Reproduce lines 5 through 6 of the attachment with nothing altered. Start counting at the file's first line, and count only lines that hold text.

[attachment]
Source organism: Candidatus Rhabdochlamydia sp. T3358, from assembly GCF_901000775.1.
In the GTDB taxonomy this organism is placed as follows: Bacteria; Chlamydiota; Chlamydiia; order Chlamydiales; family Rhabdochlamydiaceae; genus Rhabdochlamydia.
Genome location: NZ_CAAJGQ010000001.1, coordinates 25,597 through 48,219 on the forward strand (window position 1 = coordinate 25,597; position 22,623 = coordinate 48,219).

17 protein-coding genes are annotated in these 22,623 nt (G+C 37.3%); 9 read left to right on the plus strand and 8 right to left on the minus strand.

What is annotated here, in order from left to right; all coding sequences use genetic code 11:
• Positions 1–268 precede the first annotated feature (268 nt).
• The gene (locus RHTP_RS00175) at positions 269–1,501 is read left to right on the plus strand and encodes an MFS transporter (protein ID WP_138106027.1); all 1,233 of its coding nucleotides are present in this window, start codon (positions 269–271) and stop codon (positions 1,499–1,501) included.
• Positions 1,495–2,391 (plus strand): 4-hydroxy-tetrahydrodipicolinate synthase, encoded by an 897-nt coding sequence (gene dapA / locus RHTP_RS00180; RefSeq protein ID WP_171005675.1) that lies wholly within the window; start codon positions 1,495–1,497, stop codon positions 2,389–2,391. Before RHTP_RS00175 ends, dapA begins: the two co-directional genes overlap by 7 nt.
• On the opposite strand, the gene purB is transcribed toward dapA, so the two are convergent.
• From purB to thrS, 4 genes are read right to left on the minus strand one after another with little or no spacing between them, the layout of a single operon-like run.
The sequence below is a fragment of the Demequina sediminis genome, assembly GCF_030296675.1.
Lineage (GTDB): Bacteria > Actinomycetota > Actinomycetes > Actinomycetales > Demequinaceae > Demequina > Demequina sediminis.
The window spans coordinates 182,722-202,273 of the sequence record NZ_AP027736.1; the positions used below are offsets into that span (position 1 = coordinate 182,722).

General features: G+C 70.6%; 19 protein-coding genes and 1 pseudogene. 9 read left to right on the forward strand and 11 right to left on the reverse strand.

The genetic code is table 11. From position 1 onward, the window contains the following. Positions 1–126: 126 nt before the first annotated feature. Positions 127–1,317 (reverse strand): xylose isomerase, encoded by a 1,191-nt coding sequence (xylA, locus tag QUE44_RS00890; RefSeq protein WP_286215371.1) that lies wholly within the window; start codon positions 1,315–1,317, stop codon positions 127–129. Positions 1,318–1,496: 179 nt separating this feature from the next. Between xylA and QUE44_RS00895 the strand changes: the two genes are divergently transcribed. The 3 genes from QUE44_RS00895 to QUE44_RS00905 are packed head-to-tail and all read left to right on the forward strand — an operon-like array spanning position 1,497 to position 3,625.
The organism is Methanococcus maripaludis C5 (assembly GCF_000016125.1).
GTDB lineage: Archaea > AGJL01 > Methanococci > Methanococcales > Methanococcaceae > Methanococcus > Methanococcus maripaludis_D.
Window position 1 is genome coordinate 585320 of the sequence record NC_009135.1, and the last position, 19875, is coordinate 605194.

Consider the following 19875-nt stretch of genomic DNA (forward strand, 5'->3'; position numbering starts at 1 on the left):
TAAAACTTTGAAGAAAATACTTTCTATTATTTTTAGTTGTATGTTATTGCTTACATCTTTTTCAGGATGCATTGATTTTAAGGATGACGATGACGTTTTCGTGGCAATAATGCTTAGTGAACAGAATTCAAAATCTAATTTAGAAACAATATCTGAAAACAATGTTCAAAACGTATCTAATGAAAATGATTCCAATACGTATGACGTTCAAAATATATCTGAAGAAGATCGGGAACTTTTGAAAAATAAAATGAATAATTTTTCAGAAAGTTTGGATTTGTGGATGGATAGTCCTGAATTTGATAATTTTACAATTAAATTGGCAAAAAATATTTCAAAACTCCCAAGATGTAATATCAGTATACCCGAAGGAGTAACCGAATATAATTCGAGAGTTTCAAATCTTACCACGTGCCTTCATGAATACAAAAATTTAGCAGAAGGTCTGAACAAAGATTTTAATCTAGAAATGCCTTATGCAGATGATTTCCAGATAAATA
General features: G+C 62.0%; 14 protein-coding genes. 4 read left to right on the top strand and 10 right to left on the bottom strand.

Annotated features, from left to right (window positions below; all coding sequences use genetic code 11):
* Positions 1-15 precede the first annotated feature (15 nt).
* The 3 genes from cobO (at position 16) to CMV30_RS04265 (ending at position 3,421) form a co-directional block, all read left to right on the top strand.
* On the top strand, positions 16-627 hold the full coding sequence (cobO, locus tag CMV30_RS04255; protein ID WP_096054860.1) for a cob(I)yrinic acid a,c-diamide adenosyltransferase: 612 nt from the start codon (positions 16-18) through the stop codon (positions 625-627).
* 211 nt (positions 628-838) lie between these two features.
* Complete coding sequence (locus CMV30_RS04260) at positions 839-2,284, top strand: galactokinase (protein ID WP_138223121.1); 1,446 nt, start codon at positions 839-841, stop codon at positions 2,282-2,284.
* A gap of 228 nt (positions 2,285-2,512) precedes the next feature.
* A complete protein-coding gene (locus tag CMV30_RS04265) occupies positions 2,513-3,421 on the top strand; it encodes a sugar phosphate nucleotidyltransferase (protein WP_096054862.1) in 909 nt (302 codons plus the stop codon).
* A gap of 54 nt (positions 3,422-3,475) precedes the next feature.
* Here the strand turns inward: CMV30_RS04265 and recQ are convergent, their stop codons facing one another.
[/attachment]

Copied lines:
What is annotated here, in order from left to right; all coding sequences use genetic code 11:
• Positions 1–268 precede the first annotated feature (268 nt).